Nearly 400 days of data taken by the XENON collaboration were used to look for the telltale signature of dark matter, an event rate that varies periodically over the course of a year.
The null result of this search – the first of its kind using a liquid-xenon detector – strongly challenges dark-matter interpretations of the annual modulation observed by the DAMA/LIBRA experiments. Both subterranean experiments are operated at the Laboratori Nazionali del Gran Sasso (LNGS).
An annually varying flux of dark matter through the Earth is expected due to the Earth’s orbital motion around the Sun, which results in a change of relative velocity between the Earth and the dark-matter halo thought to encompass the Milky Way. The observation of such an annual modulation is considered to be a crucial aspect of the direct detection of dark matter.
The DAMA/LIBRA experiments have observed an annual modulation of the residual rate in their sodium-iodide detectors since 1998. However, previous null results from several experiments searching for dark-matter-induced nuclear recoils, including XENON100, have challenged such an interpretation of the DAMA/LIBRA signal.
An alternative explanation, that the DAMA/LIBRA signal is instead due to dark-matter interactions with electrons, is challenged strongly by the new results from XENON100. In studies recently published in Science and Physical Review Letters, three models that predict dark-matter interactions with electrons were considered. The very low rate of electronic recoils in XENON100 allowed these models to be ruled out with high probability.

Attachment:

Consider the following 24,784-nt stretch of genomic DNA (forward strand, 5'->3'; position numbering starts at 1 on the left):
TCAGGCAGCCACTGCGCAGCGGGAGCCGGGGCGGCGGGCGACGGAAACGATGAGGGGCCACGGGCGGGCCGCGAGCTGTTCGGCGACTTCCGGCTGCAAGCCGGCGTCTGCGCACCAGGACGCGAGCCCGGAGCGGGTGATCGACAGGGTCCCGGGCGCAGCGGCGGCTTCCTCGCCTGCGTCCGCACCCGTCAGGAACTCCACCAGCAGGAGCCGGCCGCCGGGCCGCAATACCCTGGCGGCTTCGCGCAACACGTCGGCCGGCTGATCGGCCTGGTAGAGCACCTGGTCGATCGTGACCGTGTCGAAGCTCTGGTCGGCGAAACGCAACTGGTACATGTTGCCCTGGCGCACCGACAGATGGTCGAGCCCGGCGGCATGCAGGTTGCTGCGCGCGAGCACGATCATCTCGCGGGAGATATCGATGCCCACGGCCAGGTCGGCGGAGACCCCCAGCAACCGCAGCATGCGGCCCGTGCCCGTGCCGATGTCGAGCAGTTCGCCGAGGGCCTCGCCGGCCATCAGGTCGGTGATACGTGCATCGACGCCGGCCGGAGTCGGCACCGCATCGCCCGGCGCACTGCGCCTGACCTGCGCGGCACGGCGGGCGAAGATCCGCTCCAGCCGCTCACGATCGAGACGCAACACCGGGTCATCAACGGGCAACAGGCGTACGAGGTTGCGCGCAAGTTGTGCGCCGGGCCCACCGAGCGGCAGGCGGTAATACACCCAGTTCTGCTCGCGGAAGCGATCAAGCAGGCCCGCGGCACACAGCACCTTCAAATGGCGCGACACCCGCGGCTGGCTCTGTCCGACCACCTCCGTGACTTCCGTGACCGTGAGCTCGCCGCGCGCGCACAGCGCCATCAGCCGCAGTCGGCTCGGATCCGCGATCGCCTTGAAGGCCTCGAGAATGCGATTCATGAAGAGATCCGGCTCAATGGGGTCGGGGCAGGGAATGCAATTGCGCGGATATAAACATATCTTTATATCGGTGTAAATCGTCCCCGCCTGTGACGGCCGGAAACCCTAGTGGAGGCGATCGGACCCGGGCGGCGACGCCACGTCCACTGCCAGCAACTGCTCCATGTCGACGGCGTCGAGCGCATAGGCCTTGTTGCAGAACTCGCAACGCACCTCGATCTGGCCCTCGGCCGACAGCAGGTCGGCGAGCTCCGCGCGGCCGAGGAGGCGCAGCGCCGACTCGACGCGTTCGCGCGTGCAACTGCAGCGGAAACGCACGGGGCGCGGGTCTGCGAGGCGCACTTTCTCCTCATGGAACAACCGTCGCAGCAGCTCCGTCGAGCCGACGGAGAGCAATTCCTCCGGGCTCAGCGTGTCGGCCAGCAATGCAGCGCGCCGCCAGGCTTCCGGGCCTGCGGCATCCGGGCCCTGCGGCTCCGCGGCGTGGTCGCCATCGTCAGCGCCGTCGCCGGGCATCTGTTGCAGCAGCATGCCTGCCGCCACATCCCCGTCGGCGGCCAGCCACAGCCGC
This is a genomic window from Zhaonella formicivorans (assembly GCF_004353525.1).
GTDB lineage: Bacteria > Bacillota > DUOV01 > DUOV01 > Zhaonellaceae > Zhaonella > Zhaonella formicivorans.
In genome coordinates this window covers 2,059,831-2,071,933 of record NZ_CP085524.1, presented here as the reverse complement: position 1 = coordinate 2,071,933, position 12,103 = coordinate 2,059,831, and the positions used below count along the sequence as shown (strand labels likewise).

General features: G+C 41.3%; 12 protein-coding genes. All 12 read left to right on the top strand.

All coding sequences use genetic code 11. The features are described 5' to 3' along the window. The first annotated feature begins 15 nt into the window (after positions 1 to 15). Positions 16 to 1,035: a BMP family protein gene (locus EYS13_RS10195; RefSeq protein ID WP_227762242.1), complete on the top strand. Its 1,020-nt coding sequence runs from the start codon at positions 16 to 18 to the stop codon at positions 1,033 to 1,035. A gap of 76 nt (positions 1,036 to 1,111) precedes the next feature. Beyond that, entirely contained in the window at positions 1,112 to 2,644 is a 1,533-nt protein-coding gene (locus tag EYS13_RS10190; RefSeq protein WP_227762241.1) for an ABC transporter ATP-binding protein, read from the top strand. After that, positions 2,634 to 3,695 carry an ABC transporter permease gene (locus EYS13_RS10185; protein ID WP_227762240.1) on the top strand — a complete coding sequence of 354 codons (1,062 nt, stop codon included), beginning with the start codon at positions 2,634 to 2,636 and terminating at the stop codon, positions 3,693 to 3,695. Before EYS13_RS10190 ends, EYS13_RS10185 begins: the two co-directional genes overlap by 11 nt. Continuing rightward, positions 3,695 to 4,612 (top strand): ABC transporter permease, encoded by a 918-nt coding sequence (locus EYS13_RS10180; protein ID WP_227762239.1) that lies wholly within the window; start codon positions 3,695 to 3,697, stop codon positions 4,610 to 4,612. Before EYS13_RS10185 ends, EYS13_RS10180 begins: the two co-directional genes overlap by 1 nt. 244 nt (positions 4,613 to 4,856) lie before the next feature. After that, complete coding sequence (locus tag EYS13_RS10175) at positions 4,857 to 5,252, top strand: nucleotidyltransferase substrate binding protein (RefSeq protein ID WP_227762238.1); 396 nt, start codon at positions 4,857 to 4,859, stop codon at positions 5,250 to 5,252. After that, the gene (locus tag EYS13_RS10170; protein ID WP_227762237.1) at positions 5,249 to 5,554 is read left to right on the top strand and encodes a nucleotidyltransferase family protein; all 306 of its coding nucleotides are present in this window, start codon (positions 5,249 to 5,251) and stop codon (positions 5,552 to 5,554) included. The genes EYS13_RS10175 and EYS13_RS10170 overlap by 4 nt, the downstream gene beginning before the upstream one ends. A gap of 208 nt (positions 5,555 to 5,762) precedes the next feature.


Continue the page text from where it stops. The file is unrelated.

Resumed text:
The studies highlight the overall stability and low background of XENON100, a landmark performance achieved with this type of technology so far. Liquid-xenon detectors continue to lead the field of direct dark-matter detection in terms of their sensitivity to these rare processes. The commissioning of the next generation of XENON experiments at the underground site in LNGS is nearing completion. The detector, XENON1T, is expected to be 100 times more sensitive than its predecessor, and will hopefully shed more light on the elusive nature of dark matter.